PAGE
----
Coenzyme Q10 supplementation is associated with significant improvement in endothelial function. The current study supports a role for CoQ10 supplementation in patients with endothelial dysfunction.


CoQ(10) supplementation improved endothelial dysfunction in statin-treated type 2 diabetic patients, possibly by altering local vascular oxidative stress.


Improvements in the ED relaxation and endothelium-bound ecSOD activity might be related to CoQ(10) capability of enhancing endothelial functionality by counteracting nitric oxide oxidation. The enhancement of peak VO(2) and of O(2) pulse is likely due to the bioenergetic effect of CoQ(10); on the other end, the improved VO(2) could also depend on the observed enhanced peripheral endothelial function.


In conclusion, we found no evidence that coenzyme Q(10) affects fatigue index, arterial stiffness, metabolic parameters, or inflammatory markers.


In patients with ischaemic LVSD, 8 weeks supplement of CoQ improved mitochondrial function and FMD; and the improvement of FMD correlated with the change in mitochondrial function, suggesting that CoQ improved endothelial function via reversal of mitochondrial dysfunction in patients with ischaemic LVSD.


One dose of CoQ10 does not have any effect on ECG variables and exhibits only mild and transient effect on systolic blood pressure in young, healthy people.


Oral CoQ(10) improves functional capacity, endothelial function, and LV contractility in CHF without any side effects. The combination of CoQ(10) and ET resulted in higher plasma CoQ(10) levels and more pronounced effects on all the abovementioned parameters. However, significant synergistic effect of CoQ(10) with ET was observed only for peak SWTI suggesting that ET amplifies the already described effect of CoQ(10) on contractility of dysfunctional myocardium.


Our results suggest CoQ may be safely offered to hypertensive patients as an alternative treatment option.


The mean interventricular septal thickness (IVS) showed a 22.4% reduction (p < 0.005). The mean posterior wall thickness showed a 23.1% reduction (p < 0.005). No patient in the treatment Group had ventricular tachycardia (VT) whereas 4 cases in the control group had VT. In both groups 1 patient was lost due to sudden cardiac death (SCD).


These results show that CoQ supplementation may improve blood pressure and long-term glycaemic control in subjects with type 2 diabetes, but these improvements were not associated with reduced oxidative stress, as assessed by F2-isoprostanes.


  • Coenzyme Q10 for the Muscular System

Although in theory Q10 could be beneficial for exercise capacity and in decreasing oxidative stress, the present study could not demonstrate that such effects exist after supplementation with a recommended dose.


Although there is an increased demand for plasma CoQ10 during endurance exercise and CoQ10 supplement can depress lipid peroxidation, there is no effect of CoQ10 supplementation on liver mitochondrial function and aerobic capacity in adolescent athletes.


Coenzyme Q10 supplementation partially prevents the increase in lipid peroxidation after repeated short-term supramaximal exercise.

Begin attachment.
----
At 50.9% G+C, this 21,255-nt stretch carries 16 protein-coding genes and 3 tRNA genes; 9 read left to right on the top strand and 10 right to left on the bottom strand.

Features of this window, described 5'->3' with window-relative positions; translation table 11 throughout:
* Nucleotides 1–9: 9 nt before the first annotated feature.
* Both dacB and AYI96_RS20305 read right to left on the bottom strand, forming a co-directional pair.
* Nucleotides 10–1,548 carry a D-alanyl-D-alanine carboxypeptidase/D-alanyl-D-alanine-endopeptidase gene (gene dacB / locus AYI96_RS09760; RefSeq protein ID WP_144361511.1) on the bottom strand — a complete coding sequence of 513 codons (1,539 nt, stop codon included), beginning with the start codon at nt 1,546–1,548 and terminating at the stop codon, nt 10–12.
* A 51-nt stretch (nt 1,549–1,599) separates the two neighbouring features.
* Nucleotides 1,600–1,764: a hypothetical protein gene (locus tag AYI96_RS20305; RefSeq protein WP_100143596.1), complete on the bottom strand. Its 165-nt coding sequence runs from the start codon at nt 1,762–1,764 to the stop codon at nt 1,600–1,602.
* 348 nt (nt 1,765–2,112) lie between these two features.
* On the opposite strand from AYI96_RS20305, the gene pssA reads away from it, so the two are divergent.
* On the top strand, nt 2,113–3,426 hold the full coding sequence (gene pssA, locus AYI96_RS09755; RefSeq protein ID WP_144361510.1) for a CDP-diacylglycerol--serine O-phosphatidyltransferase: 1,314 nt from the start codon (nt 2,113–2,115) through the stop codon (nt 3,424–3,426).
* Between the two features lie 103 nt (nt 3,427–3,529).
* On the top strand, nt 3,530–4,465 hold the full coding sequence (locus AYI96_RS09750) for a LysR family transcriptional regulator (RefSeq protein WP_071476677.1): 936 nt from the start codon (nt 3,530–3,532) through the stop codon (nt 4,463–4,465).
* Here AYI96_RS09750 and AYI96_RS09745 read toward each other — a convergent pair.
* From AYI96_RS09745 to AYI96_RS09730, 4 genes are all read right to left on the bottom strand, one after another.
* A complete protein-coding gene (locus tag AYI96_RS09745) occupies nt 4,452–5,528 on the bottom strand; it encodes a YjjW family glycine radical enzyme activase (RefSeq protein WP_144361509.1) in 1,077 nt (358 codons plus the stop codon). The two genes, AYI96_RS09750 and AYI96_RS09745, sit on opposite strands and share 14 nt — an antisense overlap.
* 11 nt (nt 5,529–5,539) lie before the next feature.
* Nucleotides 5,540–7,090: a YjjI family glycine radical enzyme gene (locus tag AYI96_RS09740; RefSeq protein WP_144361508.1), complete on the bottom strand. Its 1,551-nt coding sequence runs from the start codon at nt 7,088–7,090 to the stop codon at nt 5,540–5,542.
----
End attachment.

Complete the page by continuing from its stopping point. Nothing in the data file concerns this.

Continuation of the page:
CoQ(10) treatment attenuated the rise in lactate after cycle ergometry, increased (∽1.93 ml) VO(2)/kg lean mass after 5 minutes of cycling (P < 0.005), and decreased gray matter choline-containing compounds (P < 0.05). Sixty days of moderate- to high-dose CoQ(10) treatment had minor effects on cycle exercise aerobic capacity and post-exercise lactate but did not affect other clinically relevant variables such as strength or resting lactate.


Oral administration of coenzyme Q10 improved subjective fatigue sensation and physical performance during fatigue-inducing workload trials and might prevent unfavorable conditions as a result of physical fatigue.


Oral CoQ(10) improves functional capacity, endothelial function, and LV contractility in CHF without any side effects. The combination of CoQ(10) and ET resulted in higher plasma CoQ(10) levels and more pronounced effects on all the abovementioned parameters. However, significant synergistic effect of CoQ(10) with ET was observed only for peak SWTI suggesting that ET amplifies the already described effect of CoQ(10) on contractility of dysfunctional myocardium.


Serum CK (at 3 d), Mb (at 3 d) and lipid peroxide (at 3 d and 5 d) of the CoQ10 group were lower than those of the placebo group. The leucocyte counts in the placebo group significantly increased (at 3 d) and neutrophils significantly increased in both groups (at 3 d and 5 d). Serum scavenging activity against superoxide anion did not change in either group. These results indicate that CoQ10 supplementation reduced exercise-induced muscular injury in athletes.


The mean interventricular septal thickness (IVS) showed a 22.4% reduction (p < 0.005). The mean posterior wall thickness showed a 23.1% reduction (p < 0.005). No patient in the treatment Group had ventricular tachycardia (VT) whereas 4 cases in the control group had VT. In both groups 1 patient was lost due to sudden cardiac death (SCD).


This study suggests that oral Q-ter and creatine, added to conventional drug therapy, exert some beneficial effect on physical performance in stable systolic CHF. Results may support the design of larger studies aimed at assessing the long-term effects of this treatment on functional status and harder outcomes.


  • Coenzyme Q10 for the Endocrine System

  • Coenzyme Q10 for the Respiratory System

  • Coenzyme Q10 for the Integumentary system